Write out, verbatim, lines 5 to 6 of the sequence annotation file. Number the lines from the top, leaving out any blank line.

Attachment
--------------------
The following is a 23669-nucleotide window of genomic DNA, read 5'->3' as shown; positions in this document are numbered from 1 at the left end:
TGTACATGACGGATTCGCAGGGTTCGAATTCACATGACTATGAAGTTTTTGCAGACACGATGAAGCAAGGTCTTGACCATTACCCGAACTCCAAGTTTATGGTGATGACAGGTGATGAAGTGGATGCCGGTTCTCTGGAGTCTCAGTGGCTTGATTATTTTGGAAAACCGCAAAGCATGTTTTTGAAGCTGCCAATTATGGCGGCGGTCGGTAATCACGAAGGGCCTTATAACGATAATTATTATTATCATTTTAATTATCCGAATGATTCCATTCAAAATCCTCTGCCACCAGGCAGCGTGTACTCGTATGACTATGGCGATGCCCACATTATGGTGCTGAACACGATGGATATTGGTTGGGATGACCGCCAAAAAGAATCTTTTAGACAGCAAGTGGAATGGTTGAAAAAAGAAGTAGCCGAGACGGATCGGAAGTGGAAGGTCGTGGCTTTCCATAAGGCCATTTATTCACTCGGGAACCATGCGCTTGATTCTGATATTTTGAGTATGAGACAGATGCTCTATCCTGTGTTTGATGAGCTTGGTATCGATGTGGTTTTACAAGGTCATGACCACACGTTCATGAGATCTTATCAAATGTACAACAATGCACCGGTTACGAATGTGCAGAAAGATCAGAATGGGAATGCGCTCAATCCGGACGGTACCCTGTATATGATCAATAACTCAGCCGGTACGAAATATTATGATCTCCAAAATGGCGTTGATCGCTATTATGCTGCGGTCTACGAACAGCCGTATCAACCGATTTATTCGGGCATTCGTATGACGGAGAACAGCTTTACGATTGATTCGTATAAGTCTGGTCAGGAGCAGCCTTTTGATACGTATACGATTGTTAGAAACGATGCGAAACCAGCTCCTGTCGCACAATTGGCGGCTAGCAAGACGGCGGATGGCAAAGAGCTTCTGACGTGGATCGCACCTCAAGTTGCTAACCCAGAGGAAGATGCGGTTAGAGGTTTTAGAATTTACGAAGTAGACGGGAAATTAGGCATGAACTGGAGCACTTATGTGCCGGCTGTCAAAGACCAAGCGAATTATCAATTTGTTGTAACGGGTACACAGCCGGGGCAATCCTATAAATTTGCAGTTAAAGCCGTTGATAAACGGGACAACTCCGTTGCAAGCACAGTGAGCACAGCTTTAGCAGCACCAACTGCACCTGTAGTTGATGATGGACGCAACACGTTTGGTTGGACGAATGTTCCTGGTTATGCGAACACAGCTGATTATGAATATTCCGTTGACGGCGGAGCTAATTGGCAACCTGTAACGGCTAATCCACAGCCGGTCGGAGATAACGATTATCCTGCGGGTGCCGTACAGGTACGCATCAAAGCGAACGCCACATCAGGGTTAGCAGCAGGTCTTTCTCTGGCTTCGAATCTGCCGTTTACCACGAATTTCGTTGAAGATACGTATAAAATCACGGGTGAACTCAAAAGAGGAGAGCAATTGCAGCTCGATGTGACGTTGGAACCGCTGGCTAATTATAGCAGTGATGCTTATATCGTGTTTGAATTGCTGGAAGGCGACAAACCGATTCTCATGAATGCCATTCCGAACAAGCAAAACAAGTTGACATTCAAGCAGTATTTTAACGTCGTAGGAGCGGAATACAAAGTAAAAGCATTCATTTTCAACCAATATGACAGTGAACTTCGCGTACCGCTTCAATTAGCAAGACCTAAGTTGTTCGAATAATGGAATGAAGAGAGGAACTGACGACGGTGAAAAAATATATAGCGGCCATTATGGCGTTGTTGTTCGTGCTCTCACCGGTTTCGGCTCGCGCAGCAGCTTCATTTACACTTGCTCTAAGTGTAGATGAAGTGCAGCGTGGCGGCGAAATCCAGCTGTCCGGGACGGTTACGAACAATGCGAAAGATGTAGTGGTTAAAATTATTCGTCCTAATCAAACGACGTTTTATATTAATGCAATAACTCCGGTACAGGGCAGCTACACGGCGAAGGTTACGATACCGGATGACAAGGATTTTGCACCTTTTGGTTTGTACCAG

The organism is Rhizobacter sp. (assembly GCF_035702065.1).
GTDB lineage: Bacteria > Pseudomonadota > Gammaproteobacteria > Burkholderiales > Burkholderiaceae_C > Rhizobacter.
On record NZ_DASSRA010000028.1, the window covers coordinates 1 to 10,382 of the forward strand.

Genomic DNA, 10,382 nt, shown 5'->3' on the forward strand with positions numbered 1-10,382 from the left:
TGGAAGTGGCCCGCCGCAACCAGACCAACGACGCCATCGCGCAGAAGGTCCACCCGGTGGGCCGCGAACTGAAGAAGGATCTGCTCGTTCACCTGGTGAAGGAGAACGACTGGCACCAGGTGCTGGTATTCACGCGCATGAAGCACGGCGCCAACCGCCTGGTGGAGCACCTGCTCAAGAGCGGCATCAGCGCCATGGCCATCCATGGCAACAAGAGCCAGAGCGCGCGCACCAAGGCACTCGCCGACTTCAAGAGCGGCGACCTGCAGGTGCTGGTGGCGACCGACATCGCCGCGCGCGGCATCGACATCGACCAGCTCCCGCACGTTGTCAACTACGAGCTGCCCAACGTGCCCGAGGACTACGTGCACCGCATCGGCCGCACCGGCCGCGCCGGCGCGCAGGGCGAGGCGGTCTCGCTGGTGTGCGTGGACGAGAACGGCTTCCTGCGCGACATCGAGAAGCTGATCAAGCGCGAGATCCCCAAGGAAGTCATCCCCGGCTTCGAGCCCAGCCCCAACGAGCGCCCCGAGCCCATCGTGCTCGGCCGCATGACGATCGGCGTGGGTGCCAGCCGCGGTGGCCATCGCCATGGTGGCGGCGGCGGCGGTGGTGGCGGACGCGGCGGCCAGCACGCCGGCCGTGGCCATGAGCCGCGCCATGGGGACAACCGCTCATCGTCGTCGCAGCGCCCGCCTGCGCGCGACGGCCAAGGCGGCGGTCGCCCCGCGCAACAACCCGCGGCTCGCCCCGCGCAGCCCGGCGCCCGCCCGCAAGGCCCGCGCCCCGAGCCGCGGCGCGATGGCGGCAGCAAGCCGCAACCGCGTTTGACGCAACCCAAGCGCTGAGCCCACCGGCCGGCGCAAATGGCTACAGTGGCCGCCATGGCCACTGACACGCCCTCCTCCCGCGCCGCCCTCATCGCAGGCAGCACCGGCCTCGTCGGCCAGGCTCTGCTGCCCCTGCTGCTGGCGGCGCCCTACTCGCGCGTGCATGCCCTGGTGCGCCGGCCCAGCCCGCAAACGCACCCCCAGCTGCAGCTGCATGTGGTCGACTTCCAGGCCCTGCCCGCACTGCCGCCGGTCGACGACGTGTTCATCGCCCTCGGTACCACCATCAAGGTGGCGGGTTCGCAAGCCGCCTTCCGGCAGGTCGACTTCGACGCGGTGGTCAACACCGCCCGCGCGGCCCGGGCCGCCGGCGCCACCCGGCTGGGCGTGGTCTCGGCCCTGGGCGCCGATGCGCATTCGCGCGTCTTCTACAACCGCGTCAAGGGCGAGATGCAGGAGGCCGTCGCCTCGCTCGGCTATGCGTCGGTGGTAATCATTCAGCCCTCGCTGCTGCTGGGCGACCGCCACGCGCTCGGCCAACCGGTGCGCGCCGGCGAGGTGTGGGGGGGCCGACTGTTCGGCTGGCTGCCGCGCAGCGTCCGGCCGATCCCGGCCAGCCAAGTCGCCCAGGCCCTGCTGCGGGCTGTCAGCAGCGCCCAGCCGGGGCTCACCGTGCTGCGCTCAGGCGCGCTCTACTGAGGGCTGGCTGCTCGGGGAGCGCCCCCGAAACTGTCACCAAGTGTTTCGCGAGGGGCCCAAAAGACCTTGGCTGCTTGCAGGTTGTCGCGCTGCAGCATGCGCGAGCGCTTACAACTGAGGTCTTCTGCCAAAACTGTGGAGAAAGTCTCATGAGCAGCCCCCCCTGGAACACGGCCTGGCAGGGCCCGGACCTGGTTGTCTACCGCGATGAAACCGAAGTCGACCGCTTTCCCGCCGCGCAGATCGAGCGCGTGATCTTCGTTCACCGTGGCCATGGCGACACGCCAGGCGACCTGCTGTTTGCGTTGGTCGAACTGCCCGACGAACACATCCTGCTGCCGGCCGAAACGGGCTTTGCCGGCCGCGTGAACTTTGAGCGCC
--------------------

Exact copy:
On record NZ_DASSRA010000028.1, the window covers coordinates 1 to 10,382 of the forward strand.

Genomic DNA, 10,382 nt, shown 5'->3' on the forward strand with positions numbered 1-10,382 from the left: